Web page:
{eot} {end_of_tab} End of tab Finishes the fixed-width formatting
{book: path_to_book} For use in setlist files, a path to a book file relative to the setlist file or an absolute path
{files: } & {dirs: } A file-glob pattern to match, eg {files: *.cho} in a space separated list of directories For use in book files only, does a recursive search in the directories for files matching the pattern. If the song has a {transpose: } directive it will generate multiple pages, one for each transposition.
{version: } In book files. Put a version such as {version: v2.1}, and it will add v2.1 to the title and output filename. Or use {version: auto} for a time-stamped (to the millisecond!) version A suffix in the title and output file name


This implementation will:

  • Look for one directive per line (Except in setlists)
  • Accept leading and trailing space before and after directives.

I am still undecided about:

  • How to handle extra text before or after a declaration
  • How to handle two directives on one line

Book files

A book file is a text file with a list of paths with and optional title (see samples/

To transpose the song, add a positive or negative integer at after the (partial) song name, separated by a space. eg: ./songs/my-song.cho {transpose: +2}

A book file may also have 'lazy' loading via directives on how to find song files.

  • To specifiy one or more directories in which to look use one or more dir directives ```{dir: ./some-path}``

  • To speficy a set of files use a file-glob expression, eg this matches all files that end in .cho ```{files: *.cho}``

Setlist files

The setlist consists of an optional {title: } directive, and optional {book: } directive followed by a list of songs, one per line. (see samples/

If there is no {book: } directive then the setlist will be selected from the song files passed in as arguments: see the examples below.

Unlike book and song files, the setlist uses markdown format. Songs are second level headings starting with "##" and sets are first level headings. You can include any other (Pandoc) markdown markup you like. Identify songs by entering one or more words from the title, in order. So "## Amazing" will match "Amazing Grace" and "## Slot Baby" would match "Slot Machine Baby".

To transpose the song, add a positive or negative integer at after the path, separated by a space. eg: #My Song {transpose: +2}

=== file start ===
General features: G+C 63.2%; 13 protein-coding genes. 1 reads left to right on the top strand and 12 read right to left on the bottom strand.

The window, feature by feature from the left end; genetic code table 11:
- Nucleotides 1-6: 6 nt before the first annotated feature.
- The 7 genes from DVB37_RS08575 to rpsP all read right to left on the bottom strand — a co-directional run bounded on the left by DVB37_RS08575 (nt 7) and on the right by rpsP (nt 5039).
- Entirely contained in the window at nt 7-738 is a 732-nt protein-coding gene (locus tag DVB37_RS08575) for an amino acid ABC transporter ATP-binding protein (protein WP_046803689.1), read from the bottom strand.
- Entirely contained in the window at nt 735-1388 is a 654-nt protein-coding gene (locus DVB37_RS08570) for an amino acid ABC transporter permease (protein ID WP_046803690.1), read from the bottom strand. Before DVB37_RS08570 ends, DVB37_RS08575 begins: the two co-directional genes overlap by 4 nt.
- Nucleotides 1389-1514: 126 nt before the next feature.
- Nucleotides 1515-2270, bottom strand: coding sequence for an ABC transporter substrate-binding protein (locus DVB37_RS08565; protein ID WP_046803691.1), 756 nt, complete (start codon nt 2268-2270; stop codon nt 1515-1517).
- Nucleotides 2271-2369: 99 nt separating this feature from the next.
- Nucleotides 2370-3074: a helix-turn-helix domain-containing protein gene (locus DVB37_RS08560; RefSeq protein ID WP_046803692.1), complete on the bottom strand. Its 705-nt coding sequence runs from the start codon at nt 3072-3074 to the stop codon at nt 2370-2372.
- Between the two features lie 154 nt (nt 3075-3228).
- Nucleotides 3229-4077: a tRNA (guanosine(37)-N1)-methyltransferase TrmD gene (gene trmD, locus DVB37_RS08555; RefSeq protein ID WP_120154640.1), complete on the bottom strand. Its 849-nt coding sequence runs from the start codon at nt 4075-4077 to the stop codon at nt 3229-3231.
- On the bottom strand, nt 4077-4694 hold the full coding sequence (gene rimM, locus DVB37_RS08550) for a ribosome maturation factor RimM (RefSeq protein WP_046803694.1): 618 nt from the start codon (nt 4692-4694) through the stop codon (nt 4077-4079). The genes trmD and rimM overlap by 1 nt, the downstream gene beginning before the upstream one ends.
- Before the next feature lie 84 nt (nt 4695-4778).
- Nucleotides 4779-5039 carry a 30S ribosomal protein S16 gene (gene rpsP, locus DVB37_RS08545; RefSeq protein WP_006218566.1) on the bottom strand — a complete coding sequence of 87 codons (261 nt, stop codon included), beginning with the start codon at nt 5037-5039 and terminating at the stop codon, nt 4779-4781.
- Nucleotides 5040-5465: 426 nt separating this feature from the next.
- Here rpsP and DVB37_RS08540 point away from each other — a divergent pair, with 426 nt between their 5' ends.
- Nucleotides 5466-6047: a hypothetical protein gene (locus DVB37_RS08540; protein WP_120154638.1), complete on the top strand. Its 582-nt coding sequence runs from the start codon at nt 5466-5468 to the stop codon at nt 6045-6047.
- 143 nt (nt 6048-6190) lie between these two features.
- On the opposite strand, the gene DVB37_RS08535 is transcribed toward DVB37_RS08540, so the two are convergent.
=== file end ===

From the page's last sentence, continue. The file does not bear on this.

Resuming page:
To see usage info, type:

mksong --help

And you'll see this:

usage: mksong [-h] [-a] [-d DIRECTORY] [-i INSTRUMENT] [--instruments] [-k]
              [--a4] [-e] [-f FILE_STEM] [--html] [-w] [-p]
              [-r REFERENCE_DOCX] [-o] [-b] [-s SETLIST] [--title TITLE]
              [files [files ...]]

positional arguments:
  files                 List of files

optional arguments:
  -h, --help            show this help message and exit
  -a, --alphabetically  Sort songs alphabetically
  -d DIRECTORY, --directory DIRECTORY
                        Directory in which to put the output, relative to the
                        book, setlist or indivudal file. If you want to put
                        files somwhere specific, use a full path starting with
                        "/": defaults to "."
  -i INSTRUMENT, --instrument INSTRUMENT
                        Show chord grids for the given instrument. Eg
                        --instrument "Soprano Ukulele"
  --instruments         List known instruments and their alises then quit. You
                        use any of the names or aliases listed under AKA with
                        the --instument option
  -k, --keep-order      Preserve song order for playing as a setlist (inserts
                        blank pages to keep multi page songs on facing pages
  --a4                  Format for printing (web page output)
  -e, --epub            Output epub book
  -f FILE_STEM, --file-stem FILE_STEM